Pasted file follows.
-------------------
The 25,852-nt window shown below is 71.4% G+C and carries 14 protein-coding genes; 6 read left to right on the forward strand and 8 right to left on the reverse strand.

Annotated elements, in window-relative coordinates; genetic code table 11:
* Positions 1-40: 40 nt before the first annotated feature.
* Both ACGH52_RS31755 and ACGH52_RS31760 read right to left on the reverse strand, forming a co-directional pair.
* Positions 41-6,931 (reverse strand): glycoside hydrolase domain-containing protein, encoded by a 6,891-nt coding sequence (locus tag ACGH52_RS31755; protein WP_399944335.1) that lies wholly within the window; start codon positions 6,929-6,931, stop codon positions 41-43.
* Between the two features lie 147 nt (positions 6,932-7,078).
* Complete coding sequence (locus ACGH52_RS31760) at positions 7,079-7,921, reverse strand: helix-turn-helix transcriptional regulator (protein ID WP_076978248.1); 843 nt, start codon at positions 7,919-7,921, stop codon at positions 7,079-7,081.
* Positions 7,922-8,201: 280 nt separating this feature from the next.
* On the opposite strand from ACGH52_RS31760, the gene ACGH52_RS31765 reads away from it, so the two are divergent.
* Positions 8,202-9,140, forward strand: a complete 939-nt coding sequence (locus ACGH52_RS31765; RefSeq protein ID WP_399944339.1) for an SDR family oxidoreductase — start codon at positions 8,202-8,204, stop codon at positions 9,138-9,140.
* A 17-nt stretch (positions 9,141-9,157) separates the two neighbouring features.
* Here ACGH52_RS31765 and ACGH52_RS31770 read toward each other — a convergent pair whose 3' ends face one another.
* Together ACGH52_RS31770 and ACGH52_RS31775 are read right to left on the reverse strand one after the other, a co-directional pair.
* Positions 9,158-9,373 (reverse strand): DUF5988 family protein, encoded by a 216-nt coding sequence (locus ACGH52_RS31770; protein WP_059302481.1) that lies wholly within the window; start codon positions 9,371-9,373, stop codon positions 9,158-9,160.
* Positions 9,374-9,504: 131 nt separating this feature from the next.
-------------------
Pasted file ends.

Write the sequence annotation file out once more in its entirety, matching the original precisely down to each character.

The 25,852-nt window shown below is 71.4% G+C and carries 14 protein-coding genes; 6 read left to right on the forward strand and 8 right to left on the reverse strand.

Annotated elements, in window-relative coordinates; genetic code table 11:
* Positions 1-40: 40 nt before the first annotated feature.
* Both ACGH52_RS31755 and ACGH52_RS31760 read right to left on the reverse strand, forming a co-directional pair.
* Positions 41-6,931 (reverse strand): glycoside hydrolase domain-containing protein, encoded by a 6,891-nt coding sequence (locus tag ACGH52_RS31755; protein WP_399944335.1) that lies wholly within the window; start codon positions 6,929-6,931, stop codon positions 41-43.
* Between the two features lie 147 nt (positions 6,932-7,078).
* Complete coding sequence (locus ACGH52_RS31760) at positions 7,079-7,921, reverse strand: helix-turn-helix transcriptional regulator (protein ID WP_076978248.1); 843 nt, start codon at positions 7,919-7,921, stop codon at positions 7,079-7,081.
* Positions 7,922-8,201: 280 nt separating this feature from the next.
* On the opposite strand from ACGH52_RS31760, the gene ACGH52_RS31765 reads away from it, so the two are divergent.
* Positions 8,202-9,140, forward strand: a complete 939-nt coding sequence (locus ACGH52_RS31765; RefSeq protein ID WP_399944339.1) for an SDR family oxidoreductase — start codon at positions 8,202-8,204, stop codon at positions 9,138-9,140.
* A 17-nt stretch (positions 9,141-9,157) separates the two neighbouring features.
* Here ACGH52_RS31765 and ACGH52_RS31770 read toward each other — a convergent pair whose 3' ends face one another.
* Together ACGH52_RS31770 and ACGH52_RS31775 are read right to left on the reverse strand one after the other, a co-directional pair.
* Positions 9,158-9,373 (reverse strand): DUF5988 family protein, encoded by a 216-nt coding sequence (locus ACGH52_RS31770; protein WP_059302481.1) that lies wholly within the window; start codon positions 9,371-9,373, stop codon positions 9,158-9,160.
* Positions 9,374-9,504: 131 nt separating this feature from the next.